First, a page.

Employment Law – A Fable: What the “E” in Email Stands For
by Philip A. Toomey | Partner
Once upon a time, in a gentle land, lived an employer. She normally communicated with employees by speaking words out loud. Every now and then, when faced with something very important, she might write a letter or memorandum. Time went by, and things were good.
One day, a strange and marvelous machine arrived. It was called a desktop computer. Soon it had miraculously multiplied and shrunk, capable of being carried in a small pouch or pocket. These smart gadgets carried with them an amazing contrivance called “email.” Words could now be instantaneously and invisibly sent at all hours of the day and night, even if the other person wasn’t there to hear them. And even if the person sending the words was angry, distracted or intoxicated. The employer thought “e” meant “electronic.” She was soon to discover something quite surprising.
She first found out “e” stood for “eternal.” Words, once said face-to-face and then fading like vapor in the morning sun, were now saved in a mysterious place call cyberspace, or on a cloud somewhere she could not see. She suddenly awakened to the awfulness that in this brave new world, no word, remark, document or photograph ever departed. And to her dismay, she discovered even when her employees knew words would be around forever, they still wrote them as if easily discarded.
One day, a foreboding visitor arrived from Mordor. His name was “lawsuit”. He and his henchmen called “litigators” consumed, without mercy, time, business opportunities, energy and cash. It was then she discovered the once gentle Shire had been distorted into a litigious Fire Swamp. And the “e”, likewise, malformed into the word “evidence.” Those once marvelous gadgets, surrendered into the hands of wizards known as forensic examiners, turned on their masters and tweeted, twittered, texted and surrendered numerous, and sometimes quite interesting, words she or others in her employ had said long ago in a previous era. Words forgotten, spoken in the heat of the moment, or which had already been ransomed, were now fodder for the insatiable appetite of the monster lawsuit, and his notorious brute squad, affectionately known as “billable hours.”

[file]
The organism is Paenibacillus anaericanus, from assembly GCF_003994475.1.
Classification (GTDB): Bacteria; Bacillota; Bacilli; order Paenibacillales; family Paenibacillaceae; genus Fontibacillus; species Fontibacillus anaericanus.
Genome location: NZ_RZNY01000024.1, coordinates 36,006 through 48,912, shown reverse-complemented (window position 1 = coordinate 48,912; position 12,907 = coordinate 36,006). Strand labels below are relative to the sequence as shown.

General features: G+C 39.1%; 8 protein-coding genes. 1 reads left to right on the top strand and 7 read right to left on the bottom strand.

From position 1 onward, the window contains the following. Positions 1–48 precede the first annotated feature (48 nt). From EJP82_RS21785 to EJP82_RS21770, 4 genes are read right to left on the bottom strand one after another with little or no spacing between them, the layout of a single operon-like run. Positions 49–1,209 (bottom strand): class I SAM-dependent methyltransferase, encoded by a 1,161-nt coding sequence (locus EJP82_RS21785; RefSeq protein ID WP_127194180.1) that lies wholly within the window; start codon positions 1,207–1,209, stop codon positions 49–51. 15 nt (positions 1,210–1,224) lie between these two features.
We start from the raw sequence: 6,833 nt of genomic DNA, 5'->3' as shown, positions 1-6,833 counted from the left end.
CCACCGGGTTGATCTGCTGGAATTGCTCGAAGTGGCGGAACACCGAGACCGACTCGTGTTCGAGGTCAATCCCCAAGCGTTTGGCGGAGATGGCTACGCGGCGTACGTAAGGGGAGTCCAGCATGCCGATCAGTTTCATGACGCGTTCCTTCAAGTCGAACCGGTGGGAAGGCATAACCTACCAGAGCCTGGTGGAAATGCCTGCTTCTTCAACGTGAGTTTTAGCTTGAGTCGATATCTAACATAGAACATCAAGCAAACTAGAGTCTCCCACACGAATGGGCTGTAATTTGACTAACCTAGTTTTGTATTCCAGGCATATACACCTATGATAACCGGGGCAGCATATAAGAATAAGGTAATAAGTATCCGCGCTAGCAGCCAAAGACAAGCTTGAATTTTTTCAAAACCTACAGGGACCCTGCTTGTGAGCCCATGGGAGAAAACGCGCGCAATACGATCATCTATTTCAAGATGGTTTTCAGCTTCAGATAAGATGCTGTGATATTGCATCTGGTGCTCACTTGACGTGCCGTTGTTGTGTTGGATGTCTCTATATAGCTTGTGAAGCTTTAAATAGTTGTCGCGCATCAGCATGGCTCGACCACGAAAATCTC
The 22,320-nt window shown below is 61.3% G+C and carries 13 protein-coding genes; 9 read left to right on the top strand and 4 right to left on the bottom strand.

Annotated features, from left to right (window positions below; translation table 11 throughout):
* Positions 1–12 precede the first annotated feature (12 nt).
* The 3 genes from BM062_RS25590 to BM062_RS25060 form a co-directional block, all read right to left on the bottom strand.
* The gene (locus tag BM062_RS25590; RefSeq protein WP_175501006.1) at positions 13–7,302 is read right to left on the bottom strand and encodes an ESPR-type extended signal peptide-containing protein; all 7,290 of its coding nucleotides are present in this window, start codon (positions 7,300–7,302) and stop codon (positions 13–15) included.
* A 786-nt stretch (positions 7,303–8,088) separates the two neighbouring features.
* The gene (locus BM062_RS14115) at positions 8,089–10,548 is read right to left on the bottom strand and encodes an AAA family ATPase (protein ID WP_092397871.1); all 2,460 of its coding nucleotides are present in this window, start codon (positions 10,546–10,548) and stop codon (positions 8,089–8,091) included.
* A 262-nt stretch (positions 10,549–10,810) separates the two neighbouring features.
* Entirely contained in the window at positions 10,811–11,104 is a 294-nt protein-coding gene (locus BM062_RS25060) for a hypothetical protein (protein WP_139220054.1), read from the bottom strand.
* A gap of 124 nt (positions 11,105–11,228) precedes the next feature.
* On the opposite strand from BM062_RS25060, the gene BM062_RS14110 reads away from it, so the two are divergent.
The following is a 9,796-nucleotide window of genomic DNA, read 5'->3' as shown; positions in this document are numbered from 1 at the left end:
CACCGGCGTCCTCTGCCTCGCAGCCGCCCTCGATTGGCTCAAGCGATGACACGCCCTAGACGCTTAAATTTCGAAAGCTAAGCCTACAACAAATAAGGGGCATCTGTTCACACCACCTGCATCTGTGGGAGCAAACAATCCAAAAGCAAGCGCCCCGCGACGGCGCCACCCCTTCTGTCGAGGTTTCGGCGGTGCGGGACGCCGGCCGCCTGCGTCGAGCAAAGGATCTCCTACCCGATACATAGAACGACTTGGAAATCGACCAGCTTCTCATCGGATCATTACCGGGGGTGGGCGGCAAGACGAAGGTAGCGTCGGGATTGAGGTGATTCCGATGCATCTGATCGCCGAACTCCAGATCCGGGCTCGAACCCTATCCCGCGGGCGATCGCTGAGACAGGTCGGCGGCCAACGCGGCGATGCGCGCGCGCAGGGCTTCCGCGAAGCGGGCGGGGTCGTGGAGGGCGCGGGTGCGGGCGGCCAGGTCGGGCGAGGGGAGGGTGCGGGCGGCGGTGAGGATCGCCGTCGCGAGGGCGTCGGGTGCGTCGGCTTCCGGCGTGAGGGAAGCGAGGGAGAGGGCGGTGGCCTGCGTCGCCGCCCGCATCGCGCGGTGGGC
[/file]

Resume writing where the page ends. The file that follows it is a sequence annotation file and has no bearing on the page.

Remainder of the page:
Only too late she sought Miracle Max. When Max asked if she had an “email etiquette policy”, a quizzical look came to her face. And then she laboriously trudged to the mandatory settlement conference in the far off castle known as “court.”
The moral of this story is simple. When traveling through the litigious forest known as California, any employer is well advised to heed, and teach for all posterity, the wise proverb of Max: “Keep your words short and sweet, you’ll never know which ones you’ll eat.”
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